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chefe Regular Visitor
Regular Visitor

How not to relate two data tables

Hi there,

sorry for silly title. It ought to read: how to not relate two data tables given the circumstances in my specific case. But I guess that would have been too long.

Say I have two data tables.

#1: the primary one. In it reside transaction data (purchases and sales of currencies). The [transactionKey] is unique. A rather wide (like in more columns) and short table.

#2: 'logically' the secondary data table; a long but narrow table. But in size it is way larger than #1, because it contains per [transactionKey] and per [weekday]:

- [value] of each transaction
- variations of [value] under scenario assumptions

So let's say there are 10000 records in #1, then there are at a minimum 2x10000 entries in #2, per [weekday] that is. As the year progresses and even assuming #1 remains constant, #2 will quickly be magnitudes bigger.

I have just finished Rob Collie's and Avi Singh's book on Power Pivot and Power BI in its second edition. In it they state to NEVER relate two fact tables to on another using relationships, since it would heavily draw on performance. Instead they argue to use a shared lookup table for both data tables.

Maybe I can't think this through straight, but I cannot figure out how I would do this in this case. How would this table lookup like, ie what fields would it contain? I guess it would have to be a unique combination of [weekday]&[transactionKey], in that case I could add a calculated column in #2 and relate it to the shared lookup table. But what would I do to relate #1?

On the other hand it would be so simple to just relate #1 and two #2 to each other, since #1 contains already unique values for [transactionKey]. But then wouldn't I just treat #2 as the fact table and let #1 the lookup table? Maybe technically this makes sense...?

Maybe another financial analyst here that can relate (pun intended)?

If something is not as clear as it should be let me know and I will do my best to clarify.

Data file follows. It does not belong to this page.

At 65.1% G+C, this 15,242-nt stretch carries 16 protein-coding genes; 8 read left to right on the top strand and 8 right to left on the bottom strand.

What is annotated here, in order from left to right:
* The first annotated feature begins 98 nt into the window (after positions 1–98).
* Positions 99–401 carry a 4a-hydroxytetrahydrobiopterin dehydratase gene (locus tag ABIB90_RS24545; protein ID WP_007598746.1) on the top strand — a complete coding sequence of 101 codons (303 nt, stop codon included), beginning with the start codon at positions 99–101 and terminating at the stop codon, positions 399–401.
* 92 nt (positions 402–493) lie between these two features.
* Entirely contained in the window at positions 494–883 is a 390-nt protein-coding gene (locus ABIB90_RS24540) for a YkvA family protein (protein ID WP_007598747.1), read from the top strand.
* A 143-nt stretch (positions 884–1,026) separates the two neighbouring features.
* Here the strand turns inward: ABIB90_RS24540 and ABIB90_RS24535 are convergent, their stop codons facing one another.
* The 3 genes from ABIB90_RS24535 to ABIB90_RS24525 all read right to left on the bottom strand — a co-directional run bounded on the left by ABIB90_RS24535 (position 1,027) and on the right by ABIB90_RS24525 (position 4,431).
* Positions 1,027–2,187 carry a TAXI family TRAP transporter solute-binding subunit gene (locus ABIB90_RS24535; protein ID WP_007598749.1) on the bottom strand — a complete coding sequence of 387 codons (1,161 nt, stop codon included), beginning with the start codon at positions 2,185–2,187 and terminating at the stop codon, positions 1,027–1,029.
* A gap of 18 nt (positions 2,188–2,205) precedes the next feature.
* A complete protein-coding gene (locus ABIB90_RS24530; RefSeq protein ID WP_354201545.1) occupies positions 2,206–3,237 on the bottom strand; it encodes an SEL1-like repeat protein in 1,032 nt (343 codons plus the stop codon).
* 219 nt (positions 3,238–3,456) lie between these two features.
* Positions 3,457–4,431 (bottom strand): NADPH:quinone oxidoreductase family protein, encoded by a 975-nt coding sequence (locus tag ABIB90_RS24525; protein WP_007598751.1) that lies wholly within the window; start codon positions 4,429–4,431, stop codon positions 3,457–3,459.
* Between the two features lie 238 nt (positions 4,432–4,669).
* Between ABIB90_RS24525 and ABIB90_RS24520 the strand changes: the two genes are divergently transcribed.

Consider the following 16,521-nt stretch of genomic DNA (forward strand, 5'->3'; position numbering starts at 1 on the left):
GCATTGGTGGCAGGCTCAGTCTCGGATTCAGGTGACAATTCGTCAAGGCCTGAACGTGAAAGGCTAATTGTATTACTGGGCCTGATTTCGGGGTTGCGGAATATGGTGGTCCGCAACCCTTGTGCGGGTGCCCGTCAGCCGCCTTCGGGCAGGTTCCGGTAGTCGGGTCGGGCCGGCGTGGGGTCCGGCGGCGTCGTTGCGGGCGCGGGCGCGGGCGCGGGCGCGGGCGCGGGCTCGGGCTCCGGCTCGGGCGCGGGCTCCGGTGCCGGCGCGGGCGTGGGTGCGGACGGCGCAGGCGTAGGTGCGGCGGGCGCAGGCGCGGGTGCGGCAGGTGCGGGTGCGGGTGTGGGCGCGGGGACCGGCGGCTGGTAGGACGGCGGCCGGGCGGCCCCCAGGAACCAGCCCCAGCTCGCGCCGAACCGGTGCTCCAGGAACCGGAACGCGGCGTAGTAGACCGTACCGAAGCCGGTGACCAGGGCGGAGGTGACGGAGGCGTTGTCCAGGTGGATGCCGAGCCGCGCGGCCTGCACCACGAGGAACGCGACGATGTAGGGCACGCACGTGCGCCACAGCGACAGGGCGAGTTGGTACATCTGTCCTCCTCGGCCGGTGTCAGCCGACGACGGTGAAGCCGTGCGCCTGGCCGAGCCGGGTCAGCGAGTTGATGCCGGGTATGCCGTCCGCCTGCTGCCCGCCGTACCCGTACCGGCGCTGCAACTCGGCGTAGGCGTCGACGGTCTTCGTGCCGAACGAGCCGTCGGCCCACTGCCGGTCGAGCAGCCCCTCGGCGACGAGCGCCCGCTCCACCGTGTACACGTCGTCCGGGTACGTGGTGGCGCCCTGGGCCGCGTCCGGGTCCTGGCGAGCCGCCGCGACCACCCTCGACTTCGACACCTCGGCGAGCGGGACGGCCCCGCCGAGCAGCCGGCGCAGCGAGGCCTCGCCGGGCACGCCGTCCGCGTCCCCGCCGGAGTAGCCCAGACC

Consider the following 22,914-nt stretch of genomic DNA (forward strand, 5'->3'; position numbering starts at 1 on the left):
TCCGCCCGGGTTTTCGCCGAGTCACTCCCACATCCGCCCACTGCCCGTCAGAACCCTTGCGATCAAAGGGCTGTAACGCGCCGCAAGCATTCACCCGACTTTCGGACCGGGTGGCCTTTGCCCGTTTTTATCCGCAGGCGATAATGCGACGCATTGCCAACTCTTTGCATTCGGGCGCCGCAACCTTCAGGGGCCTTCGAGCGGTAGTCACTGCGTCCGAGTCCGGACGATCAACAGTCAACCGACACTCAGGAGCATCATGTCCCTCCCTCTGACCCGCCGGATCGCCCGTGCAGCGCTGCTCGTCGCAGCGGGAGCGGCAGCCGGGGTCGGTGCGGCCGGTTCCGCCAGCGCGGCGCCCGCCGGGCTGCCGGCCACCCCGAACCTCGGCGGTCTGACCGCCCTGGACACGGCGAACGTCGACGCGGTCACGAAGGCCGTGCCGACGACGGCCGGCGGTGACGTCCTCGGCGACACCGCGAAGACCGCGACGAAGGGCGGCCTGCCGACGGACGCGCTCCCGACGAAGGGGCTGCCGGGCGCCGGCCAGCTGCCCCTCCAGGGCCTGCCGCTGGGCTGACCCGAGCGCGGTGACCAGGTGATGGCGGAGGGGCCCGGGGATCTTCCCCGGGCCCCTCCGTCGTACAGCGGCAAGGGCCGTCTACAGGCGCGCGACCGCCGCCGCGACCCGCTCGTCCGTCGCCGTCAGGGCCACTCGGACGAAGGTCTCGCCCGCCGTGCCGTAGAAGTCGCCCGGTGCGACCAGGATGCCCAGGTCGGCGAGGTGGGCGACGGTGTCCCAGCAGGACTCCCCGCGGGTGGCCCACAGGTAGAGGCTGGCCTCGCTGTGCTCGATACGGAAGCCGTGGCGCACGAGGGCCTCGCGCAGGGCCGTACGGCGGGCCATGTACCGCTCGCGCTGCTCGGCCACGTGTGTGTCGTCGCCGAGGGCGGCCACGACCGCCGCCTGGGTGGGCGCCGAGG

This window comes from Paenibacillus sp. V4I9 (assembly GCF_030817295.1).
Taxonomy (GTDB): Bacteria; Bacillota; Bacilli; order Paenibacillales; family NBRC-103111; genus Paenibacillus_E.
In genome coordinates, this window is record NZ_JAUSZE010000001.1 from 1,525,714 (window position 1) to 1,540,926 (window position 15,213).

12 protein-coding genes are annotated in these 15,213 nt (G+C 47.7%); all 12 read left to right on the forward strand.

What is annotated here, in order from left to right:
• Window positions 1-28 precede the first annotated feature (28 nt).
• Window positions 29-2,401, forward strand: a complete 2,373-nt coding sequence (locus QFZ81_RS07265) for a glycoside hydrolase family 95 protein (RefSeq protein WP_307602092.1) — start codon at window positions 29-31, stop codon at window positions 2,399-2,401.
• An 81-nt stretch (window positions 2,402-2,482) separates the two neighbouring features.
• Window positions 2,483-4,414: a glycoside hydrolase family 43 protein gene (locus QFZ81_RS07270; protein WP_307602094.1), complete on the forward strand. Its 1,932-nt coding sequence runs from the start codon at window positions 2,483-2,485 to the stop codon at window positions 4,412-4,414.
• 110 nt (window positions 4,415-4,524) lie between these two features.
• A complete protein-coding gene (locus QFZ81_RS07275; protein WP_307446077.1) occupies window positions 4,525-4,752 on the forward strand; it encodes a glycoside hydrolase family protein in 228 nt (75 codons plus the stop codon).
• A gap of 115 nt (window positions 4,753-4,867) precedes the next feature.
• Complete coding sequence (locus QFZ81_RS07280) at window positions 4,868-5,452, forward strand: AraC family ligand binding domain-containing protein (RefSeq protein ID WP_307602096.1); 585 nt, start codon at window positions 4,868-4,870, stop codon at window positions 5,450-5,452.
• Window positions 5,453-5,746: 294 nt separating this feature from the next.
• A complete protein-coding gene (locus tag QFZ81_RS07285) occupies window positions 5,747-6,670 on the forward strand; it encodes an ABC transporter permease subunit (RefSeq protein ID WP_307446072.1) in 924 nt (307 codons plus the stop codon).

Cheers
1 ACCEPTED SOLUTION

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Super User
Super User

Re: How not to relate two data tables

You only have one fact-table here: Table 2 with the details. Table 1 is a lookup-table (for the transaction details, with unique transaction key). So not only no reason at all not to link them together, but also no alternative :-)

 

Regard it as a formerly long and wide fact-table where someone was wise enough to split it up already into an optimized form (this process is called "Normalization")

 

I also don't understand what benefits @Greg_Deckler intermediate table (1) should bring?

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Imke Feldmann

How to integrate M-code into your solution -- Check out more PBI- learning resources here -- Performance Tipps for M-queries




7 REPLIES 7
Super User
Super User

Re: How not to relate two data tables

You could always create a transactionkey lookup table by just importing that column from the same data source as you are getting #1 and relate both to that.


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BIXL Member
Member

Re: How not to relate two data tables

Hi  #chefe

 

Can you please decribe in more details what is the business case you need to solve from linking these 2 tables ?

It would also help if you attached some example of your data

 

BIXL

Super User
Super User

Re: How not to relate two data tables